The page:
At the invitation of President Dwight D. Eisenhower, IAFF President William D. Buck attends the President’s Conference on Occupational Safety. More than 3,000 leaders from American industry, labor, agriculture, federal, state and local governments, insurance, education, health and private safety organizations attend the meeting in Washington, DC.
The IAFF holds a two-day seminar in Chicago to inform locals of their rights and responsibilities under the Labor-Management Reporting and Disclosure Act of 1959. Officials from more than 200 locals attend the briefing session.
The IAFF begins a campaign for a wage increase in the U.S. Congress for all federal fire fighters.
The IAFF publishes a state-by-state “Political Scoreboard for 1960 Elections” to help fire fighters monitor and influence legislation. Federal fire fighters from affiliates across the United States join with other federal employee unions to push a 7.5 to 8 percent pay raise bill through both branches of Congress.
The IAFF holds its 25th Convention in Buffalo, New York. Delegates adopt a revised Constitution and Bylaws.
John A. Reed, MD addresses the problem of alcoholism, malingering and other medical and surgical care issues confronting the fire service.
The Common Council of St. John, New Brunswick, Canada adopts a heart and lung bill for fire fighters which will provide them with 60 percent of full salary on a disability retirement. In the United States, 10 states have passed heart bills, presuming that if a fire fighter is stricken with a heart ailment it was caused while he was performing his duty.
The IAFF takes the lead to have airports throughout the United States and Canada properly and adequately staffed with professional fire fighters and firefighting equipment to ensure the safety of millions of travelers.
The Muscular Dystrophy Association of America presents a Special Merit Award to IAFF President William D. Buck at the IAFF 25th Convention.
The IAFF supports Project HOPE to promote world peace and aid the sick of the world. This new program of the People-to-People Health Foundation, Inc. will equip and staff a hospital ship, which will travel initially to Southeast Asia. A total of 65 affiliates donate $438.80 towards Project HOPE.
Delegates pass a resolution to charge a registration fee of $10 for delegates and alternate delegates and $5 to adult guests at all future IAFF conventions to allow smaller cities an equal chance to bid on the honor of hosting the convention.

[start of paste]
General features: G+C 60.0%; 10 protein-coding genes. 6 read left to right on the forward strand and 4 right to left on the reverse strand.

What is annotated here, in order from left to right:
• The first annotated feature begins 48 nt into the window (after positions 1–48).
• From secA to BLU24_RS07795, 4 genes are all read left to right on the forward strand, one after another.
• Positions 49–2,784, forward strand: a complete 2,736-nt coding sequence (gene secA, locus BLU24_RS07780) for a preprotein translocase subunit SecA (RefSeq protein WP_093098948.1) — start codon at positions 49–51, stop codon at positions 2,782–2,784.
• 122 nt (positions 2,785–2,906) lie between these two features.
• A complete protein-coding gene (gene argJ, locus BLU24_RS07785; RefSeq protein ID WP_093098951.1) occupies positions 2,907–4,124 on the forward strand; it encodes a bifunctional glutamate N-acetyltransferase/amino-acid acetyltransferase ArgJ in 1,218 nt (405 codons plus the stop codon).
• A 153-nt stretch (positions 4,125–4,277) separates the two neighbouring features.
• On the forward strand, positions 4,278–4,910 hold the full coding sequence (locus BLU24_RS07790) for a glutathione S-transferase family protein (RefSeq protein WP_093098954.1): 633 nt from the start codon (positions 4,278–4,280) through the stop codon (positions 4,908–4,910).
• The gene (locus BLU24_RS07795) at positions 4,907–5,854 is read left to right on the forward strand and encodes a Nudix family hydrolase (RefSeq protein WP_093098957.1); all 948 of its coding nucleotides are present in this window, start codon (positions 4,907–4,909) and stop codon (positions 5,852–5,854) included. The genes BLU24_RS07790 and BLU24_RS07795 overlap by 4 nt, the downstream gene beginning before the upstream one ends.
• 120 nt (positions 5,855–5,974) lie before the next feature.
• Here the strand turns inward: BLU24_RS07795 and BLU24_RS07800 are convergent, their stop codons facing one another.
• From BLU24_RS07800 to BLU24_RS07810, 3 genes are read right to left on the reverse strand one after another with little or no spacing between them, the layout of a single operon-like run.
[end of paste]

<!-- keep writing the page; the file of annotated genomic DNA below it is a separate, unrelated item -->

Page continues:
February 22, 1960
Three fire fighters are killed in St. Louis, Missouri, while fighting a blaze in an old three-story building on the night of February 22 in below-freezing temperatures. With 31 pieces of firefighting equipment, fire fighters contained the fire to keep it from spreading to adjoining business establishments. While the men were working on all three floors, a portion of the third floor at a center fire wall gave way without warning. All three floors crashed into the basement carrying fire fighters into a heap of rubble. Six men were released quickly, but the others were pinned down by heavy timbers and debris. After hours of work, the three fire fighters who were trapped were declared dead.
41 fire fighters have been killed in five years fighting liquid tank fires.
March 2, 1960
In the midst of a fire, a weakened three-story wall collapsed and eight fire fighters fell with the falling debris and were buried under 10 feet of broken bricks and cement slabs. Fellow fire fighters worked rapidly and were able to save three of these men. The other five were lost in the tragedy. This was the worst fire tragedy in Montreal since 1877.
“The death and injury rate to fire fighters last year reached alarming proportions. Notwithstanding the fact that firefighting is a dangerous and hazardous profession, this carnage must be brought to an irreducible minimum as quickly as possible and that means NOW.”
William D. Buck, IAFF President (1957-1968)
A U.S. Department of Labor study of cities across the nation reveals that the average American worker and his family must have a minimum yearly income of $6,130 to meet basic economic needs. In a few cities, fire fighters receive a salary sufficient to meet these standards. In other municipalities, however, fire fighters’ salaries lag far behind this modest family budget.
Reports from affiliates of the IAFF reveal that a significant number of communities are reimbursed for responding to alarms of fire outside city limits.
The IAFF’s Accident and Death Survey of 1,200 cities and towns reveals that fire fighters in the United States suffered more accidental deaths and accidents in 1959 than in 1958.
The IAFF decries insurance companies penalizing fire fighters on car insurance rates. In various states, insurance policies have been canceled due to the frequency of traffic accidents chalked up against them while driving official emergency vehicles to alarms.
Two Scarborough, Ontario, fire fighters are killed in the line of duty.